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Tips to Stop or Reduce Threats Posed by DDoS

written by: Daniel Brecht•edited by: Linda Richter•updated: 9/14/2011

Are you tired of Denial of Service (DoS) attacks interrupting network availability, and you simply do not know what to do about them? If so, you are about to learn five important tips for preventing them. They may be just the solutions you need to overcome future attacks.

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    What Is a Denial of Service Attack?

    A Denial of Service (DoS) Attack is an attack that interrupts network availability when users require its service. It is an attack that is launched FreeDigitalPhotos, computer network, jscreationzs against network servers. Such an attack can be intentional (a malicious act) to deliberately shut down a network and prevent users from access to the resources they need, or accidental (when the hardware or software fails). Simply said, it targets the network server (or another network segment) to make it unavailable to users.

    The Virtualpune glossary states this: "Denial of service attack is an act by the criminal, who floods the bandwidth of the victim’s network or fills his e-mail box with spam mail depriving him of the services he is entitled to access." [1]

    Types of Denial of Service Attacks (attacks that can disrupt service) include:

    • Transmission failures. From a malicious standpoint, such an attack can cause an overload of rejected data.
    • Flooding. When more data is sent by the attacker than can be handled by the network, connection flooding is the outcome.
    • Syn Flood. This attack will send more requests to a server than it can handle. Too many SYN requests sent by an attacker with no ACKs (acknowledgments) can fill the victim's SYN_RECV queue.

    Note: Regardless of what type of attack occurs (from those listed above), they all have one thing in common: all are availability type attacks that threaten continued network service to users. They cause the server to process too many system requests and, as a result, the network is effectively blocked and is unavailable.

    DoS attacks continue to be a problem today. There are, however, ways computer users can stop or reduce them.

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    Attack Prevention

    "Denial-of-service attacks come in a variety of forms and aim at a variety of services." [2] Computer users may not stop DoS or DDoS (distributed denial of service) attacks, but they can certainly take steps to reduce the risks associated with them. Here are "5 Tips for Preventing Denial of Service Attacks" to ensure network availability to users:

    • Avoid single points of failure (which is an issue on network availability). Solution: Within the network architecture, having a mesh FreeDigitalPhotos, firewall, jscreationzs network can be ideal to make either the firewall or router the single point of failure for the communication network between computers. Using a mesh network topology can create a more robust network, as explained by Information Age (http://www.information-age.com/articles/289726/single-point-of-failure.thtml), and can sustain a node if one should fail, making it possible to re-route its traffic. An alternative solution to avoid single points of failure is to add LAN switches (as shown in the diagram to the right). They could help resolve network failures caused by a DoS attack.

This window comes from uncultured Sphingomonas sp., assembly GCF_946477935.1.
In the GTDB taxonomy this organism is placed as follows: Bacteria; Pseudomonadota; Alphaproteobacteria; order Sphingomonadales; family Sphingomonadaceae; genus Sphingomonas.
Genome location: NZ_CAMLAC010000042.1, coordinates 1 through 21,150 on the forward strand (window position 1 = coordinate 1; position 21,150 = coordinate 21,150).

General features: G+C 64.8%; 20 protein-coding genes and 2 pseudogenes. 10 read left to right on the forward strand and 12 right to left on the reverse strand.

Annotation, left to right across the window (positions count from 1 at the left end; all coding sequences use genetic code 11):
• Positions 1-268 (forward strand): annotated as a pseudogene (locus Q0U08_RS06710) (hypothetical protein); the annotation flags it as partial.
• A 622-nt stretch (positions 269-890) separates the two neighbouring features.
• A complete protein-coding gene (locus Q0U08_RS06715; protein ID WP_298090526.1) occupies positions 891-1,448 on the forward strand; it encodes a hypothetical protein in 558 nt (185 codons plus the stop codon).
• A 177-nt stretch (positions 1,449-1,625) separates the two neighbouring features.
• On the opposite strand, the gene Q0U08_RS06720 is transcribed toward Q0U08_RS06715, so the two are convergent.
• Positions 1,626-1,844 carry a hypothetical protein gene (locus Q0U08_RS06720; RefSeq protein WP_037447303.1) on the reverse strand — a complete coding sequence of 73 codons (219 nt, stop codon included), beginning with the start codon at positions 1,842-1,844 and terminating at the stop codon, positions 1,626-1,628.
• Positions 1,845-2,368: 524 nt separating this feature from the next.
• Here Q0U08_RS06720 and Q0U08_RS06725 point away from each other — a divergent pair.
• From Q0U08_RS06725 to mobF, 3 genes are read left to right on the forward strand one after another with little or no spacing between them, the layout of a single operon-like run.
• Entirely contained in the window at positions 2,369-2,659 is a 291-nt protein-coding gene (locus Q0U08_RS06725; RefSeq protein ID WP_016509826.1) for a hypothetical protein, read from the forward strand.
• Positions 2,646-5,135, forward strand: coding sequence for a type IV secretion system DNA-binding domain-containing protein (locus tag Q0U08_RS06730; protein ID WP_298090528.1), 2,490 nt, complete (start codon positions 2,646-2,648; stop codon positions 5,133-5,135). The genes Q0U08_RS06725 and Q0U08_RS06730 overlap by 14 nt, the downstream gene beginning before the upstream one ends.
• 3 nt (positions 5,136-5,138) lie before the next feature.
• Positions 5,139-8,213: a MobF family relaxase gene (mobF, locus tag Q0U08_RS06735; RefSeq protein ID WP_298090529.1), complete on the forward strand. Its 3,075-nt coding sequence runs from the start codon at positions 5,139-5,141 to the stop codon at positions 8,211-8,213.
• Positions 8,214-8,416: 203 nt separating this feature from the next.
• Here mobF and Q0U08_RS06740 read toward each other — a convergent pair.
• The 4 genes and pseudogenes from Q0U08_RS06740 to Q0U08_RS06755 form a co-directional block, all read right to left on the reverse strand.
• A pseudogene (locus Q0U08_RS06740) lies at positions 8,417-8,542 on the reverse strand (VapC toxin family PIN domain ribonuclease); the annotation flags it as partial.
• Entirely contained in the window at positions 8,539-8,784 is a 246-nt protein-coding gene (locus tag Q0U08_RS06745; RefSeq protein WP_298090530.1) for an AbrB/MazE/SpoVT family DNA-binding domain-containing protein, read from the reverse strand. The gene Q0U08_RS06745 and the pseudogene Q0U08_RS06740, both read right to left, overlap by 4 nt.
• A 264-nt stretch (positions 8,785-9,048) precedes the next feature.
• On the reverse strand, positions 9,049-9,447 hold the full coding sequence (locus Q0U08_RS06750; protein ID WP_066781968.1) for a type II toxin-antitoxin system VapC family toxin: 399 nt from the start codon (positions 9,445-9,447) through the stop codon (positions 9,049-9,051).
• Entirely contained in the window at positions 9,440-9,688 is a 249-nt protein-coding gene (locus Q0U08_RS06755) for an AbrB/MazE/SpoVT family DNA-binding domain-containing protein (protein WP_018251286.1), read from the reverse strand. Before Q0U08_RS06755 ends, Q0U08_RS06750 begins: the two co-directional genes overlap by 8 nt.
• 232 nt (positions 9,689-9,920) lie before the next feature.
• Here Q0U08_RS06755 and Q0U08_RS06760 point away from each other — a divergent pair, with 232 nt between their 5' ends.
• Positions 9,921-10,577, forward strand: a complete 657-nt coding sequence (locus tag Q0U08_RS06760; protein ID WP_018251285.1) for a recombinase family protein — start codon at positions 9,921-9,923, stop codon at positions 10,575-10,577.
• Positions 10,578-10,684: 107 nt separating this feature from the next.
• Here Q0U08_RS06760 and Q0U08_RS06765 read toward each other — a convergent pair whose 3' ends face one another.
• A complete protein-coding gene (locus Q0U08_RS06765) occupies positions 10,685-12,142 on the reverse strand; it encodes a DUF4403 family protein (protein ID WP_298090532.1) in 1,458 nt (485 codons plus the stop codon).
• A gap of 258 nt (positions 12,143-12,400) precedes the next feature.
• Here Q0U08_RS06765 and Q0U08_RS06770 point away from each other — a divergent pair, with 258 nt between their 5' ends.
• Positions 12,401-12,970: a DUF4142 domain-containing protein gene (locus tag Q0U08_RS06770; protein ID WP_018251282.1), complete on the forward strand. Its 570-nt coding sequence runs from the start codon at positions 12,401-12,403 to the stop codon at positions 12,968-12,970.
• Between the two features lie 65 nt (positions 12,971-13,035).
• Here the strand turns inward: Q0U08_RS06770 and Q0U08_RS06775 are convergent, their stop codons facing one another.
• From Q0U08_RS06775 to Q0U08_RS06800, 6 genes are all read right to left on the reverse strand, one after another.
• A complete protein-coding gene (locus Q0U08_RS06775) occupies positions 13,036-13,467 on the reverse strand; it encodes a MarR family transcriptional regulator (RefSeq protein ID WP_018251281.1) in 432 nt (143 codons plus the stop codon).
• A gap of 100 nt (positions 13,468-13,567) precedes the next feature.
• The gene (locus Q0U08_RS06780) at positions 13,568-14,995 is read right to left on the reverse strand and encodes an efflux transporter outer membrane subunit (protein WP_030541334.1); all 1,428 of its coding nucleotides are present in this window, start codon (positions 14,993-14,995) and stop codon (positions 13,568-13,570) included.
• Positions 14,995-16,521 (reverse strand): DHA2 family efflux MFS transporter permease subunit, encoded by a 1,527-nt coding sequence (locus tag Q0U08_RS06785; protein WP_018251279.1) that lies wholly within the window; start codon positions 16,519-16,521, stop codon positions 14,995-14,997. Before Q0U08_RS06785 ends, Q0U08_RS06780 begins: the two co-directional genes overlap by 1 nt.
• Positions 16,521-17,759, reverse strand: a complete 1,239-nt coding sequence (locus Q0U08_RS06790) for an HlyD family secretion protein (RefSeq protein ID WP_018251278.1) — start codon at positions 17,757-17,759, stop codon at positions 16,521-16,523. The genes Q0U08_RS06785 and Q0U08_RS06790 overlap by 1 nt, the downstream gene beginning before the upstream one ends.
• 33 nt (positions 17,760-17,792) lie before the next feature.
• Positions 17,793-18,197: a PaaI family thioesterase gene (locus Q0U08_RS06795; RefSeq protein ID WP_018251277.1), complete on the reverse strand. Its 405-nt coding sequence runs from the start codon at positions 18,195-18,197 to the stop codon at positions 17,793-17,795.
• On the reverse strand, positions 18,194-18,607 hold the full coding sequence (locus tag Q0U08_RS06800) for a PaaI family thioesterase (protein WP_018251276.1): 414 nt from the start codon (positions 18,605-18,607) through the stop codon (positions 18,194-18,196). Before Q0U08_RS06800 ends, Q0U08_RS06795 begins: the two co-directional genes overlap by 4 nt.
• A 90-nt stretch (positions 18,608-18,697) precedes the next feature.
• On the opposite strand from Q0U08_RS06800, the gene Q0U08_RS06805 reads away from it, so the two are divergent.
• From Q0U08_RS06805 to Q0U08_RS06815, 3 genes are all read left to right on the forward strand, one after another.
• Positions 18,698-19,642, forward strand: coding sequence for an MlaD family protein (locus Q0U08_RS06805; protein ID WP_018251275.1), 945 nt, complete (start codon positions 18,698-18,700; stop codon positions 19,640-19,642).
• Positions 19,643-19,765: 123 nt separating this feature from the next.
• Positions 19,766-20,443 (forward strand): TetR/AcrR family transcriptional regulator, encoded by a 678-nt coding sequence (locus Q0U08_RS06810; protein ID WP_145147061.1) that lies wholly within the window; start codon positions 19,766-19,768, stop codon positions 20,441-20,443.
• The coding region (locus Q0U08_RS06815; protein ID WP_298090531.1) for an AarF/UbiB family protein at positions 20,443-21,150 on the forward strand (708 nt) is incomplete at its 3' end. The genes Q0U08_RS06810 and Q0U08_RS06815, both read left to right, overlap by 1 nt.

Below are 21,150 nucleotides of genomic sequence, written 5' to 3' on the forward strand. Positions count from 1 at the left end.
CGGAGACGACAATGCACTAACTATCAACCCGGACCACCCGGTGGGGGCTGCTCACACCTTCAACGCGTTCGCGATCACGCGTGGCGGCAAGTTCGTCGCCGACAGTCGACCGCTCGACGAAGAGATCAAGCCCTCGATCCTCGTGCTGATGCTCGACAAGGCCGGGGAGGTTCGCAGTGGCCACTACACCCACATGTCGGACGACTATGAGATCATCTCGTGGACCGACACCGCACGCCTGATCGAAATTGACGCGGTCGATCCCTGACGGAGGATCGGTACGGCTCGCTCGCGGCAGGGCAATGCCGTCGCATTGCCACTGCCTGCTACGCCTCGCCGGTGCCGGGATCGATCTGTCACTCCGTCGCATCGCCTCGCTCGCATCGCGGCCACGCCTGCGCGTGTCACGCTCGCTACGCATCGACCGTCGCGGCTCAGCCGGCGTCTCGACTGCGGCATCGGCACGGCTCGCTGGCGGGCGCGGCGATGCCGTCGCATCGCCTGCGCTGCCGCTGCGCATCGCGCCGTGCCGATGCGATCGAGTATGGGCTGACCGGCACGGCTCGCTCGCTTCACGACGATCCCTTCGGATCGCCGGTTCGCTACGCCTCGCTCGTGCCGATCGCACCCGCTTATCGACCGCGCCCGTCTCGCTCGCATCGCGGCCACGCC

• Implement a redundant firewall or router. Solution: To ensure availability, a network could incorporate a redundant hardware system at the switch to eliminate failure points.
    • Use a firewall. A well-configured firewall is able to prevent most attacks. Firewalls are one of the most important screening devices on a network. Even though they are targets themselves for DoS attacks, they are useful as a defense countermeasure in protecting an environment connected to a network.
    • Deploy a screened subnet, a demilitarized zone (DMZ). By placing a DMZ on the network between the router and an external firewall, it can be used as a buffer area to protect the LAN.
    • Buy an intrusion detection system (IDS). A network-based IDS attached to the perimeter of the network can help monitor network activity (such as an attack) with its ability to raise an alarm in time for a network administrator to take protective action.

    Note: Built-in firewalls or an IDS (see Firewall or IDS - What's the Difference?) perform well against incoming DoS attacks. (It's best not to place either the firewall or IDS in front of servers because they may become immediate bottlenecks in the face of DDoS, says an article by Computerworld.)

    Advise: Computer users should add a security software suite from Symantec or McAfee on the network server because it could adequately protect most at-risk network attacks and spoofing, which may lead to a Denial of Service.

    An ideal software solution for the network is: Sygate Personal Firewall Pro 5.5 or Kaspersky Internet Security, which includes a firewall with an Intrusion Detection System (IDS).